Compared to last week, steers and heifers sold steady to 3.00 higher. There was good to very good demand for those steers and heifers under 700 lbs that are suitable for grazing. As the calendar turns to April, grass is expected to pop very soon if warmer temperatures can move into the Plains and the upper Midwest. Flint Hills calves haven’t been turned out yet, but ranchers are chomping at the bit to get to grass time. Slow grass growth at this time is due to the colder than normal and waterlogged soil conditions throughout the midsection of the country. Buyers very critical of excessive flesh, especially on heifers as the market activity slowed substantially if they were over conditioned. After last week’s downward trend in the futures contracts, early week sales had cattle buyers more cautious when procuring heavier cattle. Another reversal this week saw slight to moderate gains in the CME Cattle Complex. Five of the front six months of Live Cattle contracts were 1.30 to 1.70 higher on the week with only the front month April being 0.35 higher. Feeder Cattle contracts were 0.47 to 1.45 higher on the week. This week, negotiated cash fed cattle trading in the Southern Plains were 2.00 lower at 124.00 on Wednesday, while the Northern Plains live trading on Friday was steady with the previous week at 126.00. Dressed sales in Nebraska were steady with last week at 206.00. Fed cattle slaughter weights continue to be lower than a year ago. Steer dressed weights are 12 lbs below a year ago and heifers are 11 lbs below a year ago. Carcass weights are bound to see some more decline as calf-feds are on the horizon. Packers are managing their inventory rather well for this time of year as end product tonnage is below a year ago. For the week, the Choice cutout closed 0.89 higher at 226.93, while Select was 1.39 higher at 220.28. Cattle Slaughter under federal inspection estimated at 621K for the week, 7K more than last week and 6K more than a year ago. Auction volume this week included 52 percent weighing over 600 lbs and 44 percent heifers.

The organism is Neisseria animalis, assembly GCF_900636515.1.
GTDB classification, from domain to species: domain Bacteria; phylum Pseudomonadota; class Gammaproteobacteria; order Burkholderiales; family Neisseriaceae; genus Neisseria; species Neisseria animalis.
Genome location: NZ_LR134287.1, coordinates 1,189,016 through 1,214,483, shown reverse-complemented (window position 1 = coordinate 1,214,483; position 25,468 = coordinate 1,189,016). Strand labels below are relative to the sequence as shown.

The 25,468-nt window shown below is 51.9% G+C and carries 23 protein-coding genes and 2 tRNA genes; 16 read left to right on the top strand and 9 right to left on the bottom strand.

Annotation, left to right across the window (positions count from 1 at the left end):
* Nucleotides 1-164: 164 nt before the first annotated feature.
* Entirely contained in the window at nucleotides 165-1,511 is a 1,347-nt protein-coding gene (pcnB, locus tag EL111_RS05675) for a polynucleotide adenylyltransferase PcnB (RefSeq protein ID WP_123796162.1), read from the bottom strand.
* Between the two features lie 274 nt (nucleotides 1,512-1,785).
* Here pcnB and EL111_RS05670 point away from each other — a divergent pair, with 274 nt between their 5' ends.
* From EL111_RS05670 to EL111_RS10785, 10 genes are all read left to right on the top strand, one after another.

Source: USDA Livestock, Poultry and Grain Market News Division, St. Joseph, Mo.